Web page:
Capitalist Realism is broadly inspired by the term Mark Fisher introduced in his eponymous book. Following Frederic Jameson’s infamous dictum that postmodernism has been the cultural logic of late capitalism, capitalist realism could be understood today as the cultural logic of TINA –Margaret Thatcher’s self-fulﬁlling prophecy that 'There Is No Alternative', which proved to be the most succinct slogan for the modern capitalist system one could ever imagine. Living in an endless “eternal now”, we no longer seem able to imagine a future that might be diﬀerent from the present. As several scholars have put it, “It is easier to imagine the end of the world than the end of capitalism”.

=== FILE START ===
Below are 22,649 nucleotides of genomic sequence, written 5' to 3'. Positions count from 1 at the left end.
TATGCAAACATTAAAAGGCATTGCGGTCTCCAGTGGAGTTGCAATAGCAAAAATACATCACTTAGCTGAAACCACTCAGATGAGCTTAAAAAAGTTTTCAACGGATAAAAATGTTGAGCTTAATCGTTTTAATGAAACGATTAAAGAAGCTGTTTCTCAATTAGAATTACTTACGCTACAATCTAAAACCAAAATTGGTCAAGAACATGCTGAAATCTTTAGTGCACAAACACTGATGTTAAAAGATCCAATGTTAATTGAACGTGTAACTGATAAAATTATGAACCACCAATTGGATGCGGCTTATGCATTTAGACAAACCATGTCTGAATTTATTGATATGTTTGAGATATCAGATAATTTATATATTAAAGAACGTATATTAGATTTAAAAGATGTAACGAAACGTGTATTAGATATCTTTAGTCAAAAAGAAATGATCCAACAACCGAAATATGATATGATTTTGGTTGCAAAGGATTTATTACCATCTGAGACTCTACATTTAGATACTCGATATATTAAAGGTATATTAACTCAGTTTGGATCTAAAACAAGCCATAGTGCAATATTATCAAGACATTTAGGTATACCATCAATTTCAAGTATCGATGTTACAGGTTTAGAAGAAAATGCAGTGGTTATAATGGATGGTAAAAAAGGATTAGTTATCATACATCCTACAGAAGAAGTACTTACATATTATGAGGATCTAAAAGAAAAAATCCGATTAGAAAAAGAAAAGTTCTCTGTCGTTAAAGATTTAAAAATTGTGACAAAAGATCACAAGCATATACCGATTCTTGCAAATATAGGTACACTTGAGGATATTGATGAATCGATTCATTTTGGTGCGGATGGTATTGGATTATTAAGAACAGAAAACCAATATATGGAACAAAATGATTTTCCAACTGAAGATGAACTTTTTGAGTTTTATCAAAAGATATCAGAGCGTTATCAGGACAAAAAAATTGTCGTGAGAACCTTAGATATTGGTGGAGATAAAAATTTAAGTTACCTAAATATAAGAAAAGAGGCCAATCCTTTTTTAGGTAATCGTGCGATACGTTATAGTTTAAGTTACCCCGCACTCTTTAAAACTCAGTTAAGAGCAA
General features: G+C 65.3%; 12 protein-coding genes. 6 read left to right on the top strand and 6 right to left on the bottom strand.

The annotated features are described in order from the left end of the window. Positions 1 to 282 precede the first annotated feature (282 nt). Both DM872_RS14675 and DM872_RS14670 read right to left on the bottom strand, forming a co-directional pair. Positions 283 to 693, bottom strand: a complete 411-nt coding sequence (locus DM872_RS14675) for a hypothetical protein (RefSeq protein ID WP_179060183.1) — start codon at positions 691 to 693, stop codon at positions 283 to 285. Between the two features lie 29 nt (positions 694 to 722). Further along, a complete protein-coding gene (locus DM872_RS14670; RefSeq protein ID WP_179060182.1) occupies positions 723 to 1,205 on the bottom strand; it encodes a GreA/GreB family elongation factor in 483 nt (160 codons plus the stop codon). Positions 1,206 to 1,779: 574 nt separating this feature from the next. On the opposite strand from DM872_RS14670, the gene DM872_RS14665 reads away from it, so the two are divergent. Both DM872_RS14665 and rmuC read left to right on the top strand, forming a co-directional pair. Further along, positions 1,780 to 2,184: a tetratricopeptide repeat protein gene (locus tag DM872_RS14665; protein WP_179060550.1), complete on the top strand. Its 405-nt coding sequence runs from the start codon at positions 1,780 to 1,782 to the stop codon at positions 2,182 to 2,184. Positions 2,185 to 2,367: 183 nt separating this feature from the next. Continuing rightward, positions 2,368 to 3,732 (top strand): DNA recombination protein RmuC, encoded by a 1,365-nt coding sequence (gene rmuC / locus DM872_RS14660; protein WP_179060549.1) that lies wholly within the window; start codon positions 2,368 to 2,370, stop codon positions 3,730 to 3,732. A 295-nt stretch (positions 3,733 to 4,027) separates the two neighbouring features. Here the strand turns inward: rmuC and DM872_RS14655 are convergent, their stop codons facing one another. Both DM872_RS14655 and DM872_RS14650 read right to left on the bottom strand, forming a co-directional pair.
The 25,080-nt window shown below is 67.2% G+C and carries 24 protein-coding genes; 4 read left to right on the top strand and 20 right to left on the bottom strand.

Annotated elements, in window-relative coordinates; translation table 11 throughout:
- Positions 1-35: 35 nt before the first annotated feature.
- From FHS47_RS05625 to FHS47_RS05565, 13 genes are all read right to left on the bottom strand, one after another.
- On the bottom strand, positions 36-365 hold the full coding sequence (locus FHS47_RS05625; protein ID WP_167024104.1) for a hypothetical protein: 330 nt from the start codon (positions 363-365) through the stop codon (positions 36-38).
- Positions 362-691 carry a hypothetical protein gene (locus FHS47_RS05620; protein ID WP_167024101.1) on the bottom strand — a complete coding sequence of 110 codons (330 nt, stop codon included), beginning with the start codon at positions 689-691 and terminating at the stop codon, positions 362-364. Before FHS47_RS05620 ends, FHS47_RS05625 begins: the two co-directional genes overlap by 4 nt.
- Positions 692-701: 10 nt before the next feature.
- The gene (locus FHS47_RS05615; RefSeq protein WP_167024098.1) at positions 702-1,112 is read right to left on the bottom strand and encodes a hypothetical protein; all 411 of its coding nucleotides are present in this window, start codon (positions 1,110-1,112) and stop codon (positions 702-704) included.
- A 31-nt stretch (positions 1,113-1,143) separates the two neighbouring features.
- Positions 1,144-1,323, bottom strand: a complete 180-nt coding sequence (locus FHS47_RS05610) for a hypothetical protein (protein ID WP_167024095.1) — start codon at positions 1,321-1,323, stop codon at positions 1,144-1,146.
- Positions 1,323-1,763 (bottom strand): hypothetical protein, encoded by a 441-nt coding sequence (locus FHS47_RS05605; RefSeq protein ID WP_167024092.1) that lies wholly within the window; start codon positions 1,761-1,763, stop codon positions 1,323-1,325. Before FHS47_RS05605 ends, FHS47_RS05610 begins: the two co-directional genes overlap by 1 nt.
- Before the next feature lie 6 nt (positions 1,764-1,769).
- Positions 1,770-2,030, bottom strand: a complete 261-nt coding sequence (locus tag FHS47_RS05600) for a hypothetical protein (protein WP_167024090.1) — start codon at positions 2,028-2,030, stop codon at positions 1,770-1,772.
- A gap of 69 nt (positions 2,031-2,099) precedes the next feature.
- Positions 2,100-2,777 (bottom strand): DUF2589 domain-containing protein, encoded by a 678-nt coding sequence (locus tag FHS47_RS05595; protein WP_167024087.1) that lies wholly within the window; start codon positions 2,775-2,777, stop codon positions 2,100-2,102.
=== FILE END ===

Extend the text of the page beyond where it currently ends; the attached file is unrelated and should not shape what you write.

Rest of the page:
The second part of the exhibition approaches capitalism’s exploitative aspects in historical terms, describing or reﬂecting on an age of authoritarian regimes we seem to have moved beyond, and emphasising the dichotomies between centre and periphery, colonial and colonised, and so forth. The works here address the system through the dependence scheme, and many of them do so by negotiating the archival and its connection to public history and memory.